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Boost Your Success! Use a Social Media Checklist

Anyone who knows me knows I’m all about process and procedures and implementing tidy ways of getting stuff done efficiently and effectively (yes, some even call me ‘particular’!).  After seeing Stephen Colbert interview Atul Gawande, author of The Checklist Manifesto: How to get things right, I was hooked.

At Visible I lead our Account Management team and we have 20 key processes within 4 major categories for handling accounts from the onboarding through renewal phases.  Numerous tasks have to be coordinated – each one critical to ensuring that we are delivering successful client account management for the life of a client’s project.  What are the tasks you face associated with designing, implementing, and maintaining a successful social media program?  What sometimes goes wrong?

In times of heavy workloads and high stress, which few businesses are immune to, little tasks can get overlooked.  And it’s often the stupidest little oversights that can create a disastrous outcome.  Even in complex situations, Gawande states that “not only are checklists a help, they are required for success.  There must always be room for judgment, but judgment aided—and even enhanced—by procedure.”

Where would a checklist help you or your team enhance performance, improve success rates and reduce costly errors?

The Checklist Manifesto

Gawande says “The checklist gets the dumb stuff out of the way, the routines your brain shouldn’t have to occupy itself with, and lets it rise above to focus on the hard stuff…”  In other words, a checklist can help you work smarter, ensure that you’ve got key information available, get all necessary tasks completed, avoid overlooking the little things that can unravel an entire project, and remind you to communicate with all key stakeholders.

The Checklist Manifesto looks at the use of checklists in surgery, construction, investment banking, and aviation.  Gawande provides some darn compelling arguments for using checklists from the simple to the most complex of situations.  I’m sold!

Ironically, the one thing Gawande doesn’t provide in his book is a checklist on how to create a useful checklist!  So I’ve taken the liberty to create an abbreviated version of my notes here… but I definitely recommend the book, as it is a fascinating read.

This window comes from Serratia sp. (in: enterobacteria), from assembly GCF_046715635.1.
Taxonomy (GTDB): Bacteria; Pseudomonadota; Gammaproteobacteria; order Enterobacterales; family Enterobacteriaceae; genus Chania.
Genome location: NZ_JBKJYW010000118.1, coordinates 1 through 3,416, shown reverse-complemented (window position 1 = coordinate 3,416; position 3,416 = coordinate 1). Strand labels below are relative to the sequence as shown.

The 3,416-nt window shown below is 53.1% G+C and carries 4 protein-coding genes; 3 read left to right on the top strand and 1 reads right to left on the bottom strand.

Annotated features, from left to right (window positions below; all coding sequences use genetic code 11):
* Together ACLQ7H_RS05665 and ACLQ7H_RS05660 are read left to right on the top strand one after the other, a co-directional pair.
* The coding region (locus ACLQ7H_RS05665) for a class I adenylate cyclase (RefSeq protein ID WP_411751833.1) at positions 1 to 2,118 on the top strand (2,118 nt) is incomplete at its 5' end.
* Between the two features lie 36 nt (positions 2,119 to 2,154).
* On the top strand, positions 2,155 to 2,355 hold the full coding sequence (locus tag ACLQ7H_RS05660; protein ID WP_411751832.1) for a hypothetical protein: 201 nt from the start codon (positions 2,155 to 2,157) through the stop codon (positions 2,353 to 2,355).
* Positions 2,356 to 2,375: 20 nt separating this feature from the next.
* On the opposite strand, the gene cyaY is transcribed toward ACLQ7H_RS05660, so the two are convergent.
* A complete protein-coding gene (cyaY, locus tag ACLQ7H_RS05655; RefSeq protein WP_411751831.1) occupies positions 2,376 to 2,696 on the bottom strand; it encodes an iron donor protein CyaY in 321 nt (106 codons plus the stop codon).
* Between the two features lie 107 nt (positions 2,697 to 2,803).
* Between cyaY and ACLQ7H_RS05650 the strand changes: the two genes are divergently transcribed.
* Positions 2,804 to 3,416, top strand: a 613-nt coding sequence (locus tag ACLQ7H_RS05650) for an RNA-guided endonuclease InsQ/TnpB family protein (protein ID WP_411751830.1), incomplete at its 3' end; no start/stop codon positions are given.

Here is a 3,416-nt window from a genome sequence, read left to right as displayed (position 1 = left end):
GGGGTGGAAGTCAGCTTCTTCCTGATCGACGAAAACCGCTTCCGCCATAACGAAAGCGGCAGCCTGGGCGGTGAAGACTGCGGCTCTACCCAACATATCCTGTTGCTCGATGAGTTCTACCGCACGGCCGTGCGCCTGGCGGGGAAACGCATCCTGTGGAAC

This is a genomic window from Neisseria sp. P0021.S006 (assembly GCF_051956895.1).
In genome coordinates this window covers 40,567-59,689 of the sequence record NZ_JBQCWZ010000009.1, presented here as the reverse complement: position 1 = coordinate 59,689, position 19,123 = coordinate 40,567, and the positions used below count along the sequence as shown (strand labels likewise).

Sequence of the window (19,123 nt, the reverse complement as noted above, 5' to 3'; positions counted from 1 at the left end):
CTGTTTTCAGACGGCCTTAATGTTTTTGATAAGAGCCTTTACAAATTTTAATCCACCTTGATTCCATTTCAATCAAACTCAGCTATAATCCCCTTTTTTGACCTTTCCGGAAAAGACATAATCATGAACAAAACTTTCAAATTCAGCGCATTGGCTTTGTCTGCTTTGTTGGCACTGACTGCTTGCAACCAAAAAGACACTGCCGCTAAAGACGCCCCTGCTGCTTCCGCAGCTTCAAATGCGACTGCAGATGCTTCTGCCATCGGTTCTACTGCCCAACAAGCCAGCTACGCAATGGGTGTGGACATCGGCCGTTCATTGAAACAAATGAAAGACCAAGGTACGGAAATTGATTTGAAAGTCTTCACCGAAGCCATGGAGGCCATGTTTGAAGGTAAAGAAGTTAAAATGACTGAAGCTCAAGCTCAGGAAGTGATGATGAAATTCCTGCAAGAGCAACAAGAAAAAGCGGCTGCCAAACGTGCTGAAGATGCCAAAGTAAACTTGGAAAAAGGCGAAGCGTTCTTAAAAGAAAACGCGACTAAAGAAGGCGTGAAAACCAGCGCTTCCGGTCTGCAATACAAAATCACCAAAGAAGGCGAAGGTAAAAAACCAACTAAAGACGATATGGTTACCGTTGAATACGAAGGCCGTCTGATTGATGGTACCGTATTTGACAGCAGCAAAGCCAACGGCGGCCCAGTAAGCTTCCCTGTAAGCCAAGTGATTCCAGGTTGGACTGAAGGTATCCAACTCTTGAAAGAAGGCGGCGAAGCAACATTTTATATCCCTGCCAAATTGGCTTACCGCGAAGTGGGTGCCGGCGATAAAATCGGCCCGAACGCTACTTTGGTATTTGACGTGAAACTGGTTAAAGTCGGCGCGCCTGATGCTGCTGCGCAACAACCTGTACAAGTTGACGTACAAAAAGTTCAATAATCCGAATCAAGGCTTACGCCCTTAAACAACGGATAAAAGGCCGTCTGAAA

• Decide whether the situation calls for a DO-CONFIRM checklist or a READ-DO checklist
  • Outline all the steps in a process that need to be followed
    • Review situations that went wrong, identify overlooked steps and ensure those are included on the checklist
  • Ensure the right people are reviewing and approving the checklist components
  • Include a publication date on the checklist, as it will be revised often
  • Add “pause points” at which you or the team must pause and run through a set of checks before moving onto your next steps
    • Especially pertains to a DO-CONFIRM checklist type, where one distinct group of critical steps have to be completed before another set of tasks should be undertaken
  • Include a ‘communication’ check to ensure that at necessary points in a process key stakeholders are communicating about the project status, next steps, and so forth
  • Keep checklists simple, to one page, and with an easy to read font type
  • As needed, get leadership onboard with embracing and promoting the use of checklists
  • Test the checklist in actual, real-life situations
  • Refined and test the checklist until it succeeds at consistently improving the process and outcomes for which it is being applied
  • Schedule a regular checklist review schedule
  • Determine if using the checklist in one business unit or team will require other process changes to be implemented elsewhere in the company (and make a checklist for them!)

I hope you’ve enjoyed this article.  Currently, most of my team’s processes have documents containing flowcharts or lengthy instructions.  We’ve already begun converting to checklists and I’m looking forward to seeing the results of this new approach to our process documentation as we roll out the ‘Checklist Manifesto’.  Let me know if you’re going to give it a try!

Warm Regards,

Vicki Blair

Tags : social media

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